An open letter to Premier McGowan

13 Feb 2024
An open letter to Premier McGowan Image

Dear Premier McGowan, we need to talk about children.

As we inch closer to the WA State Elections, it is increasingly obvious that you likely don’t need to do too much to retain your position for the next 4 years. By all accounts, a McGowan Government re-election is imminent.

So let’s skip to your biggest election commitment … Jobs.

You stated that a re-elected McGowan Labor Government’s plan is ‘to create 125,000 new jobs by 2025-26 and continue its proven record of diversifying the economy and creating jobs for Western Australians’. Fabulous news, a solid goal indeed.

You have also made a commitment to ‘get an extra 9,000 WA students into VET courses by 2024’. Again, truly awesome. It’s little wonder why you’re a TikTok sensation with our youth.

But we need to talk about something that’s missing. A really critical fundamental issue at the core of this – Childcare.

There is 1 reference in your Jobs Plan to “work with local government and businesses to address the lack of childcare in the regions”, but this isn’t just a regional issue, it’s a broad state based issue. While there are certainly immediate concerns on lack of childcare availability in the regions, the bigger issue at stake is a dwindling workforce across WA.

During a State Workforce Reference Group meeting last week, I learnt a staggering statistic – it is estimated we will need 39,000 additional Educators by 2023 across the country, making childcare the second most in demand occupation listed by the National Skills Commission. It’s safe to assume that a fair whack of those Educators are needed in our very own great State.

If there is anything that was highlighted during the height of the pandemic, it was exactly how critical the childcare sector is to ensuring economic stability. It was so critical infact, that while the rest of the state went into restricted lockdowns, the Childcare sector, better known as the Early Childhood Education & Care Sector (ECEC) was literally and figuratively left holding the baby. The wonderful educators put their own health concerns and anxieties aside, to do what was best for WA.

One could argue that it was the ECEC sector that quietly nurtured our economic stability over the pandemic period, and again most recently during the 5-day lockdown period. Without childcare, families are left helpless trying to find care for their children, impacting their jobs and their livelihood.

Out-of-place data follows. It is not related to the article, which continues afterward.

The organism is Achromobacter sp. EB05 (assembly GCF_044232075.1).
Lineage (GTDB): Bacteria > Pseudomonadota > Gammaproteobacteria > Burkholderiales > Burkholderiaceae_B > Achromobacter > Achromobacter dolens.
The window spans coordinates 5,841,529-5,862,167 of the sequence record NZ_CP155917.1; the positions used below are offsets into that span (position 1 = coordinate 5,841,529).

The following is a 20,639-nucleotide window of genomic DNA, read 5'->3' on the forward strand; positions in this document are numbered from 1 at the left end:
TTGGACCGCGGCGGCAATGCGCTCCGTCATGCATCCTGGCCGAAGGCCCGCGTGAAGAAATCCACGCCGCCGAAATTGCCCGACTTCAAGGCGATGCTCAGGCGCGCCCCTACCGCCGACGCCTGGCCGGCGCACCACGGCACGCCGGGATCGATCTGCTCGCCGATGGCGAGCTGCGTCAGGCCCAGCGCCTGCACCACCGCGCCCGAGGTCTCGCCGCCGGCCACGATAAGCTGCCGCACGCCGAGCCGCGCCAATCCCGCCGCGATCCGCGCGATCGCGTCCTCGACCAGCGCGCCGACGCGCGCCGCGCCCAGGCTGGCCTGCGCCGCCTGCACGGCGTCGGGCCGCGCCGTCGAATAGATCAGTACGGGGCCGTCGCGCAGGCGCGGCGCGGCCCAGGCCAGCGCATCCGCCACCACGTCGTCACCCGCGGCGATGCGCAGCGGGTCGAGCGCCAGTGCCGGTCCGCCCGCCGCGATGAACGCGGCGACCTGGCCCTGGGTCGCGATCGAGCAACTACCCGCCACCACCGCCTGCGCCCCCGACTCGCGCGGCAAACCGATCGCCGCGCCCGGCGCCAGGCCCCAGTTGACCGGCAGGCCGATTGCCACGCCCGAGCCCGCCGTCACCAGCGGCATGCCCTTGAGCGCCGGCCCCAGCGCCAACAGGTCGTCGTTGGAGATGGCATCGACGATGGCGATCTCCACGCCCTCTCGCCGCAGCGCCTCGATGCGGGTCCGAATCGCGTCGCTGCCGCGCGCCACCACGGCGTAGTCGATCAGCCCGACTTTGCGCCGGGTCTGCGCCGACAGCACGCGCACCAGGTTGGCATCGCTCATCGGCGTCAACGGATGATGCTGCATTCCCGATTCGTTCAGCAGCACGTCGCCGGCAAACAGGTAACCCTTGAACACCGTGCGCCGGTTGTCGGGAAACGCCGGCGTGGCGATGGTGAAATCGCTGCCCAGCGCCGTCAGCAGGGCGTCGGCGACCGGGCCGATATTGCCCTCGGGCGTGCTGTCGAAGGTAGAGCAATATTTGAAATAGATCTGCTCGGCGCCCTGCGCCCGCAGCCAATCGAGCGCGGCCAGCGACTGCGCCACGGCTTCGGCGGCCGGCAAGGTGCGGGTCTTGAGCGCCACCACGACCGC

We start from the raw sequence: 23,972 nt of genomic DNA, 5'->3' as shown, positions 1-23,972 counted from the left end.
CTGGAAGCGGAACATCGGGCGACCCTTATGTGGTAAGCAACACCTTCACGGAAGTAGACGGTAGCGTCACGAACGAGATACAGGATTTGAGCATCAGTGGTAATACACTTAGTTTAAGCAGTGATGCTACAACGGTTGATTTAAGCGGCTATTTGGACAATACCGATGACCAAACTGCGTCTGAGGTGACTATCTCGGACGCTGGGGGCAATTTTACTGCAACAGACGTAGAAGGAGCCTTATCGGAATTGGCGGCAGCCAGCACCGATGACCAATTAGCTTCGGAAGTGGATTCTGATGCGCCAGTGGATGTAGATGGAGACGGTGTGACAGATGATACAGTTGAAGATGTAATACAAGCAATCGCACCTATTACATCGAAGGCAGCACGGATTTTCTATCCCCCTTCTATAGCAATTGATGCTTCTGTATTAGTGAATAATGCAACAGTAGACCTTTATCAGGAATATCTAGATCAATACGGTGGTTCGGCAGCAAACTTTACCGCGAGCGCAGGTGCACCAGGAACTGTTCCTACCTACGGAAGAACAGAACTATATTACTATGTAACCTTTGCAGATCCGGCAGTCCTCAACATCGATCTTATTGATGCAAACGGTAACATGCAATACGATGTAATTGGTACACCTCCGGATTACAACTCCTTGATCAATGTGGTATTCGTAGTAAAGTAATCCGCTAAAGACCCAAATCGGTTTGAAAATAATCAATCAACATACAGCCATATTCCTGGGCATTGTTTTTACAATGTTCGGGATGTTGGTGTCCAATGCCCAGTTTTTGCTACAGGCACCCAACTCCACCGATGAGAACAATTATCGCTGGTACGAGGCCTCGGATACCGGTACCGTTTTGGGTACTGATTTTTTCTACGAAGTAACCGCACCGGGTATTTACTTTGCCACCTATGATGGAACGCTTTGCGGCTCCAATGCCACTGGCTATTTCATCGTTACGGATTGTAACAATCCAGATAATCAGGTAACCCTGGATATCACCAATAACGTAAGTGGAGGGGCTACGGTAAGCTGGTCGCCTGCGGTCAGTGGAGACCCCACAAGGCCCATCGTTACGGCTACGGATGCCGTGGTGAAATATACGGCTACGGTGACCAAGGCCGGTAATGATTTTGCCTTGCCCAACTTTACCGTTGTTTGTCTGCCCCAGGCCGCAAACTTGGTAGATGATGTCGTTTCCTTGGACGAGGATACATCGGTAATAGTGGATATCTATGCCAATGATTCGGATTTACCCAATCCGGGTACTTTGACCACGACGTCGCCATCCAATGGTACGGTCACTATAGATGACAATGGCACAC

Economics aside, it’s not just us that think this is a critical matter, even Bill & Melinda Gates are urging Governments to ensure ECEC is prioritised. “As governments rebuild their economies, it’s time to start treating child care as essential infrastructure – just as worthy as roads and fibre optic cables. In the long term, this will help to create more productive and inclusive post-pandemic economies”, Ms Gates said.

Closer to home we have had the Minderoo Foundation’s Dr Nicola Forrest advocating for investment in early learning particularly for children that are developmentally vulnerable. In WA, more than 20% of children arrive at school with a developmental vulnerability.

Speaking at the National Press Club last week Dr Forrest emphasised the cost of inaction in supporting children before the age of 5 across our country “$5.9billion for child protection, $2.7billion for youth crime, $1.3billion for mental health”.

It’s 2021 and we still have these sad statistics which quite simply, aren’t ok. If we think of an average classroom in WA, that’s around 5 to 6 children that will likely experience lifelong issues when we could have made a difference in their early years. We could be changing the trajectory of these children’s lives.

It will take brave governments to invest in children upfront and possibly not see their ROI for some time, but that’s another open letter for another day.

For now if we can just focus on your Jobs Plan Premier, we’re quite simply asking that the ECEC workforce is put front and centre into decision making. We know that the regions are experiencing significant issues with childcare, we know that there are going to be critical workforce shortages across the entire state, and we know first-hand from work that we are currently doing in the Pilbara alongside our funding partners BHP, that we need a very unique approach to developing, strengthening and growing our own workforce here in WA.

It’s not a straightforward fix, it is multi-faceted, it is complex and it requires a coordinated approach with Government working alongside and supporting the sector. We’re not big on coming to you with our problems, so we’ve already started piecing together workable solutions and look forward to sharing those with you very soon.

Premier, while we will continue to advocate for the needs of a well-equipped workforce to ensure childcare is available for families to stay employed or gain employment, at the core of all of this is a fundamental issue. The children.

A child’s early years are arguably the most critical, so let’s support the professionals working with our children. Let’s create career pathways for young people (namely women, in this female dominated workforce). Let’s attract and retain a workforce that truly nurtures a child’s development in their early years so that every child has the best possible start upon school entry. Just imagine if all children started school with an equal opportunity?

Let’s address the childcare workforce issues to complement your broader Jobs Plan, and let’s stay focused on the most important part of all…the child.

It’s a win win all round,

Yours sincerely,

Tina Holtom

Chief Executive Officer